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Donation recipient will be honored at RiverKings game

February 17, 2005 - Central Hockey League (CHL) - Mississippi RiverKings News Release

SOUTHAVEN—Plumbing contractor Tim Mote recently got some modifications to his own internal plumbing as the jubilant recipient of a new liver, after waiting almost eight years for a donor.

Mote, owner of Tim Mote Plumbing in the Southaven/Horn Lake area, will be honored during the Memphis RiverKings game against the Colorado Eagles on Friday, Feb. 17 at 7:05 p.m. as part of “Mid-South Transplant Foundation Night.”

“I’m just tickled, number one that I have a new liver, and number two that I can share my story with others,” said Mote. “We had a donor fair at a college recently and a girl came up to us afterward and said, ‘I’ve never wanted to donate an organ before, but today when I saw what a difference it made in your life, I’ve changed my mind.’”

According to Lisa Peoples, Community Outreach Coordinator for the Transplant Foundation, the need for donors is critical. There are more than 90,000 people on the national waiting list; in the West Tennessee/Northern Mississippi/Eastern Arkansas area, more than 1,500 people await organ donation.

In 2004, just 32 people in the Mid-South area donated organs—obviously not enough to satisfy the great need.

“There’s a huge shortage, here especially,” said Mote’s wife, Janet. “No one should have to leave this area to get a transplant. We need more donors.”

KIX 106 deejay Brian Elder, who will drop the first puck on Friday, is a believer in organ donation. His mother decided to donate her husband’s organs when he died. The Elders are in the process of meeting the recipients.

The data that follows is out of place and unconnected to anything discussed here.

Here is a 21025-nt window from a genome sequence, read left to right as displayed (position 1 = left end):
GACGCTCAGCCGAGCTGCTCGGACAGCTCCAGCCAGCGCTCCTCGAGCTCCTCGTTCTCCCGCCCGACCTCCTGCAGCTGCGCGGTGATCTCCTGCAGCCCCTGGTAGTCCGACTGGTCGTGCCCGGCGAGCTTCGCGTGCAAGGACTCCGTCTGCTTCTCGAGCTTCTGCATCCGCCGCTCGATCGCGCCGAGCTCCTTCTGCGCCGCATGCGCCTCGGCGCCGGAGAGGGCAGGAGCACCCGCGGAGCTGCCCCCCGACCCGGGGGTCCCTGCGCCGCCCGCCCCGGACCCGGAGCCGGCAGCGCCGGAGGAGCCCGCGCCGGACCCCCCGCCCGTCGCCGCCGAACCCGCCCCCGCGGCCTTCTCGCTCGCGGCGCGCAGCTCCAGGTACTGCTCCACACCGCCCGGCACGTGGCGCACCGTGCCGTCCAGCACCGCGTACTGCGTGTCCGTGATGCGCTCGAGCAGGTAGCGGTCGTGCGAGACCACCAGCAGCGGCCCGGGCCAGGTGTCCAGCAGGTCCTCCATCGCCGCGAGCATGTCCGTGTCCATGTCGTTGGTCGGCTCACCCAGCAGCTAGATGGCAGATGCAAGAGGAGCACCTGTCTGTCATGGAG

“It really helps the donor family to meet the recipients,” Peoples said. “They get to see the miracle they had a hand in.”

As for the Motes, the difference is “like darkness to daylight,” says Janet. Tim suffered from non-alcoholic, non-hepatitis C liver disease, which kept him in a whirling round of emergency rooms, medicine and doctors for more than seven years, while his liver steadily deteriorated.

“He was going to die within a year,” Janet said. “The best time to get a transplant is when you’re first diagnosed because that’s when your body is healthiest. But he never had to go to ICU. Within four days he was ready to leave the hospital. It’s like God just came down and was with us every single minute.

“In fact, Tim feels that all this good stuff came about because God wasn’t through with him yet, that He had some more things for Tim to do. His mission now is to share his experience with others. We feel everyone is worthy of living if they can and if we had enough organs, it wouldn’t be an issue.”

Both Motes volunteer for the Transplant Foundation, telling their story and dispelling misconceptions about organ donation—for instance, that the person is still alive when the organ is procured, which is not true—as well as helping others in the donation process.

“It’s so important that you talk to your family about it,” Janet said. “Your driver’s license is not enough. It may not make it to the hospital, for one thing, and two, the family can override it.

“We are so thankful that someone cared enough to give like this. Tim has another chance at life. It’s the most precious thing anyone can ever receive.”

To find out more about organ donation, call Mid-South Transplant Foundation at 901-328-4438 or call toll-free, 1-877-228-5433. For more information about the RiverKings call 662-342-1755 or visit the Web at

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